Alex thinks that I should be listing ALL the books I read. But not all are worth a full-fledged book review, so I’m going to start a series of posts where I just list them with a brief thought about each one.
Wolf Hall by Hilary Mantel
—An amazing book, very intellectually heavy, about Thomas Cromwell and the court of Henry VIII. Highly recommended if you’re already familiar with the age and the players, would be difficult to follow otherwise. Writing is superb and hilarious. It really paints Cromwell and Thomas More in a new light.
The Year of the Flood by Margaret Atwood
—The companion novel to Oryx and Crake, this apocalyptic sci-fi (ish) novel is one of the best I’ve ever read. The writing is amazing, the characters are indelible, and the pacing leaves you without breath. The sci-fi elements are not overwhelming (no flying dragons here, thank you very much). Highly recommended!
Sovereign by C.J. Sansom
—Unfortunately it is this kind of book that gives historical fiction a bad reputation. Basically it’s an episode of CSI set in 1530. Oh no! Someone got pushed off the roof! Was it the doe-eyed lady in waiting, or the foul-mouthed kitchen cook? Only our intrepid legal clerk (with a hunchback) can discover the truth, with the help of his trusty half-Jewish sidekick, Barak. Apparently it’s a series. Not recommended.
Havoc in its Third Year by Ronan Bennett
—This was an interesting book. Hardback, priced at £16.99, yet I purchased it at Poundland, the UK equivalent of the dollar store. The book had physically been beaten up, with the cover scratched and some pages bent. Was it remaindered because of physical damages? Perhaps. I found multiple proofreading errors in the text, and it needed a better developmental edit. I think perhaps it was rushed through production. Basically it’s about the rise of Puritanism in northern England in 1630. It has potential though, so read it if you can get it cheap.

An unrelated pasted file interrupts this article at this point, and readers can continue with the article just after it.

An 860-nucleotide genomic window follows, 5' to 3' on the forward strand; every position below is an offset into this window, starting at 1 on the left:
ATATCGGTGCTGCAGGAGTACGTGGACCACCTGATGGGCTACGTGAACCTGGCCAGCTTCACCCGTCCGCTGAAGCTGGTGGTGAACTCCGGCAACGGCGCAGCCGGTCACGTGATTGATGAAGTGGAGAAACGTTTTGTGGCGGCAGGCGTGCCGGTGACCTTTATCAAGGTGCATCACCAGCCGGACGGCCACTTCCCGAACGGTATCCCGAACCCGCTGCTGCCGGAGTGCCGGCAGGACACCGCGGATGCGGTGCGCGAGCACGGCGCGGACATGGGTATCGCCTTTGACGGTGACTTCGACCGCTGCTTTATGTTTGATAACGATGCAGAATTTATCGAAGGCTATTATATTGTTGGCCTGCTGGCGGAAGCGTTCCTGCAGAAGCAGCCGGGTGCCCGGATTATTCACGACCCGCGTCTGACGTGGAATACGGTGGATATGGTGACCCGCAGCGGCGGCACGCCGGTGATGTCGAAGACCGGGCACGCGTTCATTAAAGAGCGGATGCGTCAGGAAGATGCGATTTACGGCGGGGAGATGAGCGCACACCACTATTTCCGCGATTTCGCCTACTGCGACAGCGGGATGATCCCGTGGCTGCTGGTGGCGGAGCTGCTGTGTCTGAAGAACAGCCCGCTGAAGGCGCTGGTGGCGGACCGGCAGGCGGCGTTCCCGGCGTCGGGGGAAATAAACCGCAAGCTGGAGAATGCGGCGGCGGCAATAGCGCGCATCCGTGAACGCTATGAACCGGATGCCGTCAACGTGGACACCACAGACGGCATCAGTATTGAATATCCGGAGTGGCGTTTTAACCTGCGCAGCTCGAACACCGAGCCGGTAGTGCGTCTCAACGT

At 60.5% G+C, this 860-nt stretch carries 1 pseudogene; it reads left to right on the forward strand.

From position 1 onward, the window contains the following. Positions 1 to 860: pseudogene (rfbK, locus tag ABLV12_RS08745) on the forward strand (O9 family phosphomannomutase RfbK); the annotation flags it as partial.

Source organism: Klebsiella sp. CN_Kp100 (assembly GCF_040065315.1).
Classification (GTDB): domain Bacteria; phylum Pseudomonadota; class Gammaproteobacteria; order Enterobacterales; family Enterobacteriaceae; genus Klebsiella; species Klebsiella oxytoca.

Victoria Line, Central Line by Maeve Binchy
—I would usually not admit to reading Maeve Binchy, but since the local library has her entire collection (and not much else), and since I’m trying to limit my book buying, I’ll have to be honest. I read it. I liked it. It’s good for a beach read.
Little White Lies by Bernadette Strachan
—Chick Lit at it’s best, really, which unfortunately isn’t very good at all. Billie Baskerville gets dumped at the altar, and to recover, she moves to a remote English seaside village to work at her aunt’s bridal shop (ironic? ya think?). There, of course, she recovers her sense of self, and miraculously finds true love! I know, you never saw that one coming, did you? Good for the airplane.
The Boy Who Loved Anne Frank by Ellen Feldman
—This is a fiction novel based on the premise that Peter van Pels (Peter van Daan in Anne Frank’s diary) did not die in the Holocaust. Suggesting that he survived and moved to New Jersey, the book follows his life as he hides from the past while attempting to create a future. This proves difficult, and Peter eventually discovers that he must accept his history. The writing was quite good, and I was intrigued by the idea of how Peter might have grown up. Unfortunately I think the writer became mired in the idea of the psychological suffering of those who lived through the war. There is a great German word for it: verfolgungsbedingt. I would highly recommend this book to be read as a companion to the original diary. It makes an interesting counterpoint.